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The invention relates to a filter with a planar filter insert, especially an air filter for the air intake of an internal combustion engine, in which the filter comprises a housing with a cover into which the planar filter insert is installed so that it sealingly separates a raw air side of the filter from a clean air side, the raw side having at least one air inlet with a cross section aligned at least substantially perpendicular to the planar surface of the filter insert, and the clean side having an outlet for filtered air.
Filters of this type are disclosed, for example, in published German patent application no. DE 197 37 545 A1. This document discloses an air filter which has an air filter housing of substantially oblong shape. A flat filter insert is installed diagonally in this housing, so that a wedge-shaped inlet chamber starting from an inlet opening is provided for the filter insert. This inlet chamber on the raw-air side takes into account the circumstance that the volumetric flow on the raw-air side decreases along the filter insert, since parts of the volumetric flow are passing through it. Thus, the flow to the filter insert can be made uniform, with an optimum use of space.
However, studies of air filters with a wedge-shaped inlet chamber have shown that the described effect of making the flow uniform is but limited. This is because the flow starting from the inlet must first be deflected to the raw-air side surface so that it can flow through the filter medium. This deflection occurs not directly behind the inlet, so that the filter element at the end of the wedge-shaped inlet chamber is more strongly struck by the fluid being filtered than in the area adjoining the inlet. Due to this non-uniform inflow, aerodynamic conditions continue to occur which lead to the fact that the pressure difference between the raw-air side and the clean-air side of the filter element decreases greatly in certain areas. This can go so far that the pressure difference applied to the filter element is reversed, so that a flow from the clean side to the raw side occurs.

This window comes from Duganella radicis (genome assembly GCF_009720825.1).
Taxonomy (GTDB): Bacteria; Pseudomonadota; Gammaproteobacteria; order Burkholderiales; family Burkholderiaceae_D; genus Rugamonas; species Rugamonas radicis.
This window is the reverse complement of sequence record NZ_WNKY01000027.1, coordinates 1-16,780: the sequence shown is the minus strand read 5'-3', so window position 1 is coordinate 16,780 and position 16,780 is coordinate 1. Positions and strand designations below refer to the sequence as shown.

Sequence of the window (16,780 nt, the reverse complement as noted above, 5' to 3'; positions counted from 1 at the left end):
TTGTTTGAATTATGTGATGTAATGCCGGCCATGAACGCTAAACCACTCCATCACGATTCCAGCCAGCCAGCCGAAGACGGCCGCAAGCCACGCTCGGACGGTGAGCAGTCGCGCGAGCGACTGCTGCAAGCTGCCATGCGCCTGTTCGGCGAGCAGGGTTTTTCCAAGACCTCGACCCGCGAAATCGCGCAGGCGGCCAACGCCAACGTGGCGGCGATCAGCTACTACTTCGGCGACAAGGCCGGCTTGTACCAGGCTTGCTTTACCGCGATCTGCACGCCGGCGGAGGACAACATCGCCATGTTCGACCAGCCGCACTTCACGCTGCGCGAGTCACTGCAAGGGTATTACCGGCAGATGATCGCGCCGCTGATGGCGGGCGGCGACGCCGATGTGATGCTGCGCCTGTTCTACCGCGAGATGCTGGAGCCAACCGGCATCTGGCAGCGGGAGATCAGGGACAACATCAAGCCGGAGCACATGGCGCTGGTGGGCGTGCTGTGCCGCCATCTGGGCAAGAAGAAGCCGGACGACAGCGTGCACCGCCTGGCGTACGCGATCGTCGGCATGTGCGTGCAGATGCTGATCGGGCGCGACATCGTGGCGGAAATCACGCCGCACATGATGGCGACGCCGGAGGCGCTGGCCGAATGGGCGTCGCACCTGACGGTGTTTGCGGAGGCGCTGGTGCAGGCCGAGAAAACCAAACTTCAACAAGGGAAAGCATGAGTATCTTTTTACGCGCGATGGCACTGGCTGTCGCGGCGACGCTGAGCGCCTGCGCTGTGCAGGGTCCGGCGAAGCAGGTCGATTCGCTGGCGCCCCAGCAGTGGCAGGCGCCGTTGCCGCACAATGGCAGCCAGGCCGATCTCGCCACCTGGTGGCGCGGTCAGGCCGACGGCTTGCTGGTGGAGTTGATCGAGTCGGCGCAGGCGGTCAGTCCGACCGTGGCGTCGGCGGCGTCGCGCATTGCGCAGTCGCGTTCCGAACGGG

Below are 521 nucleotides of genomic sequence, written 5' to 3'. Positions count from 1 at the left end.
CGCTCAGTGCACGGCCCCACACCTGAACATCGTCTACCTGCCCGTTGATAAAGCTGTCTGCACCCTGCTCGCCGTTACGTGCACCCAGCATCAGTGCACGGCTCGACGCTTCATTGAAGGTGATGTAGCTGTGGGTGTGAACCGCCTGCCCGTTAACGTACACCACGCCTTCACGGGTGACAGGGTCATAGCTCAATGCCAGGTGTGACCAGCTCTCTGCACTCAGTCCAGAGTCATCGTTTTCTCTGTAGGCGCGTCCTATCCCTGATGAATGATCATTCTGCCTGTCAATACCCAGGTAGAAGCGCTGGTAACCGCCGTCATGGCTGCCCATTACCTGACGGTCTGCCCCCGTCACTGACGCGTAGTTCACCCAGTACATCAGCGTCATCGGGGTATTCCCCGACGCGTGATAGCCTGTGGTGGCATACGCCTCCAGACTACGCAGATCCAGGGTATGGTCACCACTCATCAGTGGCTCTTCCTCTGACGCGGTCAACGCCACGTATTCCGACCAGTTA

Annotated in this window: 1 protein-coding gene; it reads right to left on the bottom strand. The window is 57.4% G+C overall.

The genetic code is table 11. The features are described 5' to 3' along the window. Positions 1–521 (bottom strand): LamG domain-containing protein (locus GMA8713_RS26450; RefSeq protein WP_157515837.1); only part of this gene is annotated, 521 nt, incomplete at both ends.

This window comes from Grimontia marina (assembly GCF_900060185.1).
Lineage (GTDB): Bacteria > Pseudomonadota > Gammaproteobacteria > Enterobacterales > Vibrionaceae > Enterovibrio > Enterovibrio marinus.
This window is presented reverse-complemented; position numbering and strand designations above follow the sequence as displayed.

An example of the flow distribution in the wedge-shaped inlet chamber of a flat filter cartridge is to be seen in FIG. 2. The flow starting from the inlet is indicated by an arrow which leads into a region of great pressure difference between the raw and clean side of the filter at the end of the wedge-shaped inlet chamber. The deflection of the flow thus caused by the excess pressure prevailing therein leads to additional peak pressures on the filter element in the opposite corners. The regions of high pressure difference on the filter element are indicated by plus signs. This flow pattern can give rise to regions of low pressure in which a reversal of the pressure difference can occur.